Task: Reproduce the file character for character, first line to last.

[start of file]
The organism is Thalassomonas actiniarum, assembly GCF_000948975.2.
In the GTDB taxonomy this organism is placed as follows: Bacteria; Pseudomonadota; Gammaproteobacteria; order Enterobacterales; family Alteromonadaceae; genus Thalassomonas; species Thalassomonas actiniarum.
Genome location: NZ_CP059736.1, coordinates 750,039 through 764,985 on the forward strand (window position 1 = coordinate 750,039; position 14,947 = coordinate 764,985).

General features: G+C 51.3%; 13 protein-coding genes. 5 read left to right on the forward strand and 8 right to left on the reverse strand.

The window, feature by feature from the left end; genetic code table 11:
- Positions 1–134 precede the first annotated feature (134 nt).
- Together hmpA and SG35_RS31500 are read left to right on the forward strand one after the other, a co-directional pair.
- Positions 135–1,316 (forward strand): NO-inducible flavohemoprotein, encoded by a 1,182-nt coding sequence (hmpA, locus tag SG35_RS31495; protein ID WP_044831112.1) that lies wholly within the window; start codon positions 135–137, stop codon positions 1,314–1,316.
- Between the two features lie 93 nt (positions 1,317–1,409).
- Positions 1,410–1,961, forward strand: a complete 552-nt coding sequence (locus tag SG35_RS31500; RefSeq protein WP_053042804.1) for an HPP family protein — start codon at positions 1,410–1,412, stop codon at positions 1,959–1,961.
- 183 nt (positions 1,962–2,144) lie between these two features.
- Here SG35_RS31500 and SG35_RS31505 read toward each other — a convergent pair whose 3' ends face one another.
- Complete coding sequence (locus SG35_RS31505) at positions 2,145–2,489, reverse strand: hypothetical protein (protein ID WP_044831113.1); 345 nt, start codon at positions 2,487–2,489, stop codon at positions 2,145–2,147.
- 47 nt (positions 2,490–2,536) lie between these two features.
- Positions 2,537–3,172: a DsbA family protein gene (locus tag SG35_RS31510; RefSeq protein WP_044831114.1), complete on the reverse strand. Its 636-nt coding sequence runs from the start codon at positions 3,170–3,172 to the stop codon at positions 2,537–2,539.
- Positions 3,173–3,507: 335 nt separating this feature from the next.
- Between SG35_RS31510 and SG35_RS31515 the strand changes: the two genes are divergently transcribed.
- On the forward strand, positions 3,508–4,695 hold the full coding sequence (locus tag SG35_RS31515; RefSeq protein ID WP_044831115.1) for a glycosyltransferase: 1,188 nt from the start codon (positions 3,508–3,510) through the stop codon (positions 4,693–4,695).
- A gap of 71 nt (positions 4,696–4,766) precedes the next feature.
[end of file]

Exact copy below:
The organism is Thalassomonas actiniarum, assembly GCF_000948975.2.
In the GTDB taxonomy this organism is placed as follows: Bacteria; Pseudomonadota; Gammaproteobacteria; order Enterobacterales; family Alteromonadaceae; genus Thalassomonas; species Thalassomonas actiniarum.
Genome location: NZ_CP059736.1, coordinates 750,039 through 764,985 on the forward strand (window position 1 = coordinate 750,039; position 14,947 = coordinate 764,985).

General features: G+C 51.3%; 13 protein-coding genes. 5 read left to right on the forward strand and 8 right to left on the reverse strand.

The window, feature by feature from the left end; genetic code table 11:
- Positions 1–134 precede the first annotated feature (134 nt).
- Together hmpA and SG35_RS31500 are read left to right on the forward strand one after the other, a co-directional pair.
- Positions 135–1,316 (forward strand): NO-inducible flavohemoprotein, encoded by a 1,182-nt coding sequence (hmpA, locus tag SG35_RS31495; protein ID WP_044831112.1) that lies wholly within the window; start codon positions 135–137, stop codon positions 1,314–1,316.
- Between the two features lie 93 nt (positions 1,317–1,409).
- Positions 1,410–1,961, forward strand: a complete 552-nt coding sequence (locus tag SG35_RS31500; RefSeq protein WP_053042804.1) for an HPP family protein — start codon at positions 1,410–1,412, stop codon at positions 1,959–1,961.
- 183 nt (positions 1,962–2,144) lie between these two features.
- Here SG35_RS31500 and SG35_RS31505 read toward each other — a convergent pair whose 3' ends face one another.
- Complete coding sequence (locus SG35_RS31505) at positions 2,145–2,489, reverse strand: hypothetical protein (protein ID WP_044831113.1); 345 nt, start codon at positions 2,487–2,489, stop codon at positions 2,145–2,147.
- 47 nt (positions 2,490–2,536) lie between these two features.
- Positions 2,537–3,172: a DsbA family protein gene (locus tag SG35_RS31510; RefSeq protein WP_044831114.1), complete on the reverse strand. Its 636-nt coding sequence runs from the start codon at positions 3,170–3,172 to the stop codon at positions 2,537–2,539.
- Positions 3,173–3,507: 335 nt separating this feature from the next.
- Between SG35_RS31510 and SG35_RS31515 the strand changes: the two genes are divergently transcribed.
- On the forward strand, positions 3,508–4,695 hold the full coding sequence (locus tag SG35_RS31515; RefSeq protein ID WP_044831115.1) for a glycosyltransferase: 1,188 nt from the start codon (positions 3,508–3,510) through the stop codon (positions 4,693–4,695).
- A gap of 71 nt (positions 4,696–4,766) precedes the next feature.